There are several types of investment funds that can be set up in Malta. These range from the traditional UCITS fund to Professional Investor Funds (PIFs), Alternative Investment Funds (AIFs), Private Funds and the recently launch Notified Alternative Investment Fund (NAIF).
UCITS funds, which tend to target retail investors, have the highest regulatory protection. They usually have a large target AUM to justify high set up costs and are subject to a number of restrictions, including, importantly, the requirement to diversify assets. As the name implies, PIFs target wealthy or sophisticated investors. As such, the regulatory rules governing PIFs are lighter resulting in lower setup costs and a faster time to market. Most investment funds in Malta are PIFs. Funds investing in non traditional assets classes, which includes most hedge funds, private equity funds and real estate funds, would be set up as AIFs. Private Funds are intended for no more than 15 investors who are limited to ‘family and friends’ of the sponsor or a defined group of persons known to the sponsor. NAIFs are Alternative Investment Funds which have an external manager licensed as an Alternative Investment Fund Manager (AIFM). With a NAIF the fund itself is not actually regulated- the onus of regulatory responsibility is on the fund manager who must be AIFMD (Alternative Investment Fund Managers Directive) compliant.
In terms of the legal formation of the investment vehicle, there are also a number of choices. The most popular is the SICAV (société d'investissement à capital variable) which is essentially an investment company with variable share capital. Closed ended funds or investment companies with a fixed share capital INVCOs are also permitted. Limited partnerships, unit trusts and common contractual funds are less common but can be constituted under Maltese law.
Once the type of fund, its regulatory status and its legal formation have been established, the next step is to decide on how to structure your investment fund. There are 3 choices; a stand alone fund, a sub fund arrangement or a cell on a RICC (Recognised Incorporated Cell Company) platform. This is an important step which impacts not only the cost and speed of fund formation but also potentially the ongoing management and internal structure of your fund. In addition there are legal implications which need to be carefully considered.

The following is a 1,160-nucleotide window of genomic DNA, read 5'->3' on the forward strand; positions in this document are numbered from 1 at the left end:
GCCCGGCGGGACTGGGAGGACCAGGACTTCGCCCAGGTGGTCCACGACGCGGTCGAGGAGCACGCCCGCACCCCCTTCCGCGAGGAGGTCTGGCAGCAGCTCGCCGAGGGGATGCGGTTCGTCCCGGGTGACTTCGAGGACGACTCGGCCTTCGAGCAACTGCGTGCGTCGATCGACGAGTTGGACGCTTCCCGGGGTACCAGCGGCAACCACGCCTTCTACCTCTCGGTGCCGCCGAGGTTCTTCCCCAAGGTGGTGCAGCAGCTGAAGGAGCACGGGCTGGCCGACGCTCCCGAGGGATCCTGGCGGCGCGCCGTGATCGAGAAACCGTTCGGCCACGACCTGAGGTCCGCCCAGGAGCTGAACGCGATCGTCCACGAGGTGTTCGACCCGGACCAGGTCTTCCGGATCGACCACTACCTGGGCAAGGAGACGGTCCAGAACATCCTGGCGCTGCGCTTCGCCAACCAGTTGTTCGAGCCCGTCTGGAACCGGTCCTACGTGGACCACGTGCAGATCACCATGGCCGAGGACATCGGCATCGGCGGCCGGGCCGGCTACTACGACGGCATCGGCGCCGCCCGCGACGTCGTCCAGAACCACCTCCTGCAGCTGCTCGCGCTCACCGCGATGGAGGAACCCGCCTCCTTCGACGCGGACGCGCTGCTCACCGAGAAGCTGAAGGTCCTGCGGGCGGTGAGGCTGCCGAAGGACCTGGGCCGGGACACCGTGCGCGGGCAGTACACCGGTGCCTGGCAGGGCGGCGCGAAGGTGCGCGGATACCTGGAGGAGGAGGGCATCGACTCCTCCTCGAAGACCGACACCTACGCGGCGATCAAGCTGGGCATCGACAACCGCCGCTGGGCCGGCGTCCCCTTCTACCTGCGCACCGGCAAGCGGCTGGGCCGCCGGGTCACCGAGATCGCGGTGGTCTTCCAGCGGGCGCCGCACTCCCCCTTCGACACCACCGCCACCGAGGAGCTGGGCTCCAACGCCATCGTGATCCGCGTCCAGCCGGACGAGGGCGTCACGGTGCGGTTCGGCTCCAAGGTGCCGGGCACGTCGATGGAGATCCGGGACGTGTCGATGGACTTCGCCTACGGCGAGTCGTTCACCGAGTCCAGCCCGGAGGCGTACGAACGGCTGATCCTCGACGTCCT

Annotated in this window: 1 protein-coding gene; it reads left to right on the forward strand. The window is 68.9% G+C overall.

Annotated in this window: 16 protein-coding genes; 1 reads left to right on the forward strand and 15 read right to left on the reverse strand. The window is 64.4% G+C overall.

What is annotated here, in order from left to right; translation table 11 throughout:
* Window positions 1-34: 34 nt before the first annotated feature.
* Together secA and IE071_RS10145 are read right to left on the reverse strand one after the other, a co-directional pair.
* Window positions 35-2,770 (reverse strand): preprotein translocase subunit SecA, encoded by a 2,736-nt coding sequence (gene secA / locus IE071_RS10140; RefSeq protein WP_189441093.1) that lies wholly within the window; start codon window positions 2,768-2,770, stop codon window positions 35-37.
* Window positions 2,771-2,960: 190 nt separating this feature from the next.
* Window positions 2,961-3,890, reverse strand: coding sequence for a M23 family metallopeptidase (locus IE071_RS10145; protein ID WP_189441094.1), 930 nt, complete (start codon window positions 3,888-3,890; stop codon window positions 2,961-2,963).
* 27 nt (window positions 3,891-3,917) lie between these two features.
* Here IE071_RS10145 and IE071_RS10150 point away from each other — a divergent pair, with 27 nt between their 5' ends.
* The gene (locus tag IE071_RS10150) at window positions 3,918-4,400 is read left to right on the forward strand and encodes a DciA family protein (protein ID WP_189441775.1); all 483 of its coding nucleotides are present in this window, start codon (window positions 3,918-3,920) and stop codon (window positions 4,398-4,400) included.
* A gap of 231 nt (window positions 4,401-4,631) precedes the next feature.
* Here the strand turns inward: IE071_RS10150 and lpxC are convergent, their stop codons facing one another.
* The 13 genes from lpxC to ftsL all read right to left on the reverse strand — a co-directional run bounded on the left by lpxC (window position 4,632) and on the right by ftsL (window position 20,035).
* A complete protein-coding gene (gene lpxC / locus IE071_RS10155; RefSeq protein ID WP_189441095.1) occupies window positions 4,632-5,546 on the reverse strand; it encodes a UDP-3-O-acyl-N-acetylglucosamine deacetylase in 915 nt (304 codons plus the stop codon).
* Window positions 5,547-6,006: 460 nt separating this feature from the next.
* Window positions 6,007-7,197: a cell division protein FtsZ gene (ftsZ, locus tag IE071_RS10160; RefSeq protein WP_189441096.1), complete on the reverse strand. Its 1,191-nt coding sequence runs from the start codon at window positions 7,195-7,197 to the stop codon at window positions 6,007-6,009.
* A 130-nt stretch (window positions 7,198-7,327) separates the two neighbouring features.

The simplest structure is a stand alone fund where a new fund is created especially for your collective investment scheme. This is a bespoke option where your fund will be entirely independent of any other fund. It will not form part of an umbrella structure or sit on a platform but will exist in isolation. This option is the most expensive and would therefore be appropriate for very large investment funds where the costs can be justified.
A popular alternative is to use an umbrella structure where a sub fund is created to host your fund. This is normally done through a ManCo (Management Company) or Super ManCo. As the master fund is already regulated and fully established, the creation of a sub fund saves on costs and time.
In 2012 the Companies Act established the RICC platform, which allows multiple funds to exist on the same platform. The aim was to create a simple and economical option which brought together the advantages of a stand alone fund and the multi fund arrangements cited above.
RICC platforms are licensed by the MFSA and are able to hold multiple funds on the same regulated platform. Each fund is held in an independent cell and so enjoys the same legal separation and segregation of assets as a stand alone fund.
RICC platforms are able to use template application forms which have been pre-approved by the regulator, allowing for a simpler and faster regulatory process. This template approach extends to relationships with third party providers. Due to the economies of scale inherent in the RICC platform, new cells can leverage existing relationships with administrators, audit firms, law firms and custodians, enjoying competitive pricing from reliable service providers. In cases where a new fund already has a preferred service provider this can also be accommodated.
For further information on Collective Investment Schemes do get in touch with us. We will be happy to assist.